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tural and grammatical order of sentences, not only conduce to the variety and harmony of composition, but also to its energy and elevation. Instead of the simple and natural arrangement, great elegance and force are imparted to an expression by inversion or a departure from the natural disposition of words. This method of composition also has the advantage of producing sound and effect in the structure of language, and moreover obviates the necessity of resorting to the clumsy practice of expressing the emphatic words by underscoring and italics.

See page 49. (k). In the improper use of particles, unskilful writers and speakers offend the most frequently, in the profuse employment of the pronouns it or its, when, whom, which, that, &c., so that it is almost impossible to discover to which of the its, whichs, whoms, and thats reference is intended to be made in the sentence.

The two following droll specimens of the employment of the thats and the says and saids of careless writers and speakers, afford no bad illustrations of the observation propounded.

“ He said that that, that that man said, was not that that " that man should say; but that that, that that man said, was " that, that that man should not say.

“ Mr. B. did you say, or did you not say, what I said you “ said ; because C. said you said, you never did say what I “ said you said. Now if you

did
say,
that

you “ what I said you said, then what did you say?"

Few authors of note are more remarkable for the indiscriminate use of the pronouns than Spencer : as has been observed, he has made his he's and she's and its in every stanza perform all sorts of services, referring to almost any preceding substantive he pleased; the contrivance, however, must be admitted to have enabled him to impart ease, variety, and spirit to his style.

did not say,

See page 68. (1). “ Tue COMMENTARIES are,” to adopt the expression of Sir William Jones, “ not only one of the most correct and “ beautiful outlines ever exhibited of any human science," but also «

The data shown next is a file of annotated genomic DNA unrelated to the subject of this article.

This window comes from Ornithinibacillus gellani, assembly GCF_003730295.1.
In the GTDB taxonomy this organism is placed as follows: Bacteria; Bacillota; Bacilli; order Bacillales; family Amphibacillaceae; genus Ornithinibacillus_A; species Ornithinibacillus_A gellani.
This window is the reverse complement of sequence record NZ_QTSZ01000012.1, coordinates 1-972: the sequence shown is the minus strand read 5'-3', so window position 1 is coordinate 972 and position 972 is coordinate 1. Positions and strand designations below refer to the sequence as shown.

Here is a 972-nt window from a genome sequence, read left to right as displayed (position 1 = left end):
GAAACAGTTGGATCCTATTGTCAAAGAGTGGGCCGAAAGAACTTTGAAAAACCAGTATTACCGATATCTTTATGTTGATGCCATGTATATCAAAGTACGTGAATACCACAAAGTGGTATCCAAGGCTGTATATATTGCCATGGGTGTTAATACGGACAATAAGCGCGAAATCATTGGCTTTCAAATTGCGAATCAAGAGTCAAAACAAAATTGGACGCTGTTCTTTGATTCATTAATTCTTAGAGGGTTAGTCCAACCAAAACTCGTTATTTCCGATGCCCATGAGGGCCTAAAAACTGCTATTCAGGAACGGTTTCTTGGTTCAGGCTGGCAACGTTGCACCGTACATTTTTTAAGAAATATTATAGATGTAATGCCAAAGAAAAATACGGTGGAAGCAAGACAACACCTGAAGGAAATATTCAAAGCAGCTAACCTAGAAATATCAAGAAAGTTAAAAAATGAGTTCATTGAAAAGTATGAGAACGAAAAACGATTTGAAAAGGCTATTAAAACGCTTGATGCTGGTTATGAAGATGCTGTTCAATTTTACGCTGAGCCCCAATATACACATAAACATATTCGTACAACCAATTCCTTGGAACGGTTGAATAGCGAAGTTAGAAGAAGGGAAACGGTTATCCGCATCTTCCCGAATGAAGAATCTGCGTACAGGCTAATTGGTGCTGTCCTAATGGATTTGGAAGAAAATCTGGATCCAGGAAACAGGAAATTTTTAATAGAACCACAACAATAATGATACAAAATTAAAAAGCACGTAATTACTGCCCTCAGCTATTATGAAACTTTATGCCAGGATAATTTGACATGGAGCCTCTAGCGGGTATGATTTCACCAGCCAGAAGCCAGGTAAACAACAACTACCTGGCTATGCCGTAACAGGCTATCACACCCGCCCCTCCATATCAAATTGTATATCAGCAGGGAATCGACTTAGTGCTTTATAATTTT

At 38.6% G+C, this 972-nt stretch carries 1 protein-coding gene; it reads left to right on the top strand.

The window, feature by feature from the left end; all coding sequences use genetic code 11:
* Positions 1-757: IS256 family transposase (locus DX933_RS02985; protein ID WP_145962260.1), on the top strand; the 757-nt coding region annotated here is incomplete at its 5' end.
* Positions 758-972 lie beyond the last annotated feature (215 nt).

present the student with an excellent model for forming a pure and an appropriate style. The late Mr. Fox (see Lord “ Holland's Introductory Chapter to the History of the Early

Part of the Reign of James the Second) has pronounced " the Commentaries to be one of the most perfect models of a “ neat and plain style extant in the English language. The Commentaries on the Laws of England, says Dr. Bever / History of the Legal Polity of the Roman State), will

ever be an insuperable barrier against the daily inroads of “ pedantry and affectation with which tasteless and injudicious “ writers are constantly assailing our language.' These dicta

are deserving of recollection, considering the attempts of a “ clique of senseless and interested persons to depreciate the “ reputation of Blackstone, and swamp his name and work in “ oblivion in their silly and superstitious worship of their “ golden calf. But it is hoped that every lover of his

country—that every man who feels a just and becoming “ pride in being the compatriot of the illustrious men who “ have contributed to its literary, scientific, and military fame " and honour, will not forget their obligations to our Miltons, “ our Shakspeares, our Blackstones, our Newtons, our Wel“ lingtons, and our Marlboroughs, notwithstanding all the

petty and paltry efforts, all the puny and puling abuse of “ newspaper and magazine scribblers, to depreciate and humble “ those illustrious and ever-to-be-honoured names.”—THE BAR INSTITUTE; or, Guide to the Study and Practice of the Law.

See page 138. (m). The most notorious alliteratists on record are Petrus Placentus, who published a Latin poem consisting nearly of three hundred and fifty lines, every word of which began with P; a letter which Anthelm (one of the three great luminaries of the Anglo-Saxons), in his Latin letter to Eah ambitious to shine in. Theobaldus, a monk of the order of St. Benedict, is said to have composed a panegyric on baldness, every word of which began with C.

was very

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